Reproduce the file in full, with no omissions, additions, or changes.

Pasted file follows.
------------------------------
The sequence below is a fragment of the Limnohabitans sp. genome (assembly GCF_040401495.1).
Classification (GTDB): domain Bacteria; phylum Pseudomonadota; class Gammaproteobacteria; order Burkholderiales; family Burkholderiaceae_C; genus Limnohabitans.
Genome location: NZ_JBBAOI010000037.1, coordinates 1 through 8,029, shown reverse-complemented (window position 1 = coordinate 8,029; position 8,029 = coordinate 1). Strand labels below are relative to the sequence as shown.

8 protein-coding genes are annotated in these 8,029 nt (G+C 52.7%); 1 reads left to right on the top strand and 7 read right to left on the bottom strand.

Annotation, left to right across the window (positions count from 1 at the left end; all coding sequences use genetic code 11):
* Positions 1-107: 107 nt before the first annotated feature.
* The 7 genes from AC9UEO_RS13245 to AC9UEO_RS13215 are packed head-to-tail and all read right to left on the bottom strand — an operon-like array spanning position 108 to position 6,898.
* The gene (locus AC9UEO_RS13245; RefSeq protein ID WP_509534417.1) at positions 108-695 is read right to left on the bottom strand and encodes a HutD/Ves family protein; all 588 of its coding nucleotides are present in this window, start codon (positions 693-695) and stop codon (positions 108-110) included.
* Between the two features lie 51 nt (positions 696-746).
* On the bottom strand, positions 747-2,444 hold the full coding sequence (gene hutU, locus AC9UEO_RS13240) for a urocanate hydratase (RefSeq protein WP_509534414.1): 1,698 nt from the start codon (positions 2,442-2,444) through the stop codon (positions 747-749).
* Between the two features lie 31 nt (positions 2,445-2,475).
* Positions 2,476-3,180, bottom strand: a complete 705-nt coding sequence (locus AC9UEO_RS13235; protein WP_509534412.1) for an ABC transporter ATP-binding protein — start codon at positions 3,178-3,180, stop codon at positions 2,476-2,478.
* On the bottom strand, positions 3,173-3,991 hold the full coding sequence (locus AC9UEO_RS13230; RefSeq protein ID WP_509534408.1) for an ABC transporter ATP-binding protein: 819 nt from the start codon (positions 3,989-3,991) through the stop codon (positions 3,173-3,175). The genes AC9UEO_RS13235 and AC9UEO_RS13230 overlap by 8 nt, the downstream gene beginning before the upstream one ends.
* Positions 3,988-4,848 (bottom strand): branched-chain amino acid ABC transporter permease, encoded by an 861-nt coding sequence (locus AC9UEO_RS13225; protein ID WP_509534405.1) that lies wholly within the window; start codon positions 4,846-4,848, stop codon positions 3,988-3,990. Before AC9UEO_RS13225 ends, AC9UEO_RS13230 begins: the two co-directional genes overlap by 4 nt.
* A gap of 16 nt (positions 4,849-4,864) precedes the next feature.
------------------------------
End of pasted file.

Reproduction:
The sequence below is a fragment of the Limnohabitans sp. genome (assembly GCF_040401495.1).
Classification (GTDB): domain Bacteria; phylum Pseudomonadota; class Gammaproteobacteria; order Burkholderiales; family Burkholderiaceae_C; genus Limnohabitans.
Genome location: NZ_JBBAOI010000037.1, coordinates 1 through 8,029, shown reverse-complemented (window position 1 = coordinate 8,029; position 8,029 = coordinate 1). Strand labels below are relative to the sequence as shown.

8 protein-coding genes are annotated in these 8,029 nt (G+C 52.7%); 1 reads left to right on the top strand and 7 read right to left on the bottom strand.

Annotation, left to right across the window (positions count from 1 at the left end; all coding sequences use genetic code 11):
* Positions 1-107: 107 nt before the first annotated feature.
* The 7 genes from AC9UEO_RS13245 to AC9UEO_RS13215 are packed head-to-tail and all read right to left on the bottom strand — an operon-like array spanning position 108 to position 6,898.
* The gene (locus AC9UEO_RS13245; RefSeq protein ID WP_509534417.1) at positions 108-695 is read right to left on the bottom strand and encodes a HutD/Ves family protein; all 588 of its coding nucleotides are present in this window, start codon (positions 693-695) and stop codon (positions 108-110) included.
* Between the two features lie 51 nt (positions 696-746).
* On the bottom strand, positions 747-2,444 hold the full coding sequence (gene hutU, locus AC9UEO_RS13240) for a urocanate hydratase (RefSeq protein WP_509534414.1): 1,698 nt from the start codon (positions 2,442-2,444) through the stop codon (positions 747-749).
* Between the two features lie 31 nt (positions 2,445-2,475).
* Positions 2,476-3,180, bottom strand: a complete 705-nt coding sequence (locus AC9UEO_RS13235; protein WP_509534412.1) for an ABC transporter ATP-binding protein — start codon at positions 3,178-3,180, stop codon at positions 2,476-2,478.
* On the bottom strand, positions 3,173-3,991 hold the full coding sequence (locus AC9UEO_RS13230; RefSeq protein ID WP_509534408.1) for an ABC transporter ATP-binding protein: 819 nt from the start codon (positions 3,989-3,991) through the stop codon (positions 3,173-3,175). The genes AC9UEO_RS13235 and AC9UEO_RS13230 overlap by 8 nt, the downstream gene beginning before the upstream one ends.
* Positions 3,988-4,848 (bottom strand): branched-chain amino acid ABC transporter permease, encoded by an 861-nt coding sequence (locus AC9UEO_RS13225; protein ID WP_509534405.1) that lies wholly within the window; start codon positions 4,846-4,848, stop codon positions 3,988-3,990. Before AC9UEO_RS13225 ends, AC9UEO_RS13230 begins: the two co-directional genes overlap by 4 nt.
* A gap of 16 nt (positions 4,849-4,864) precedes the next feature.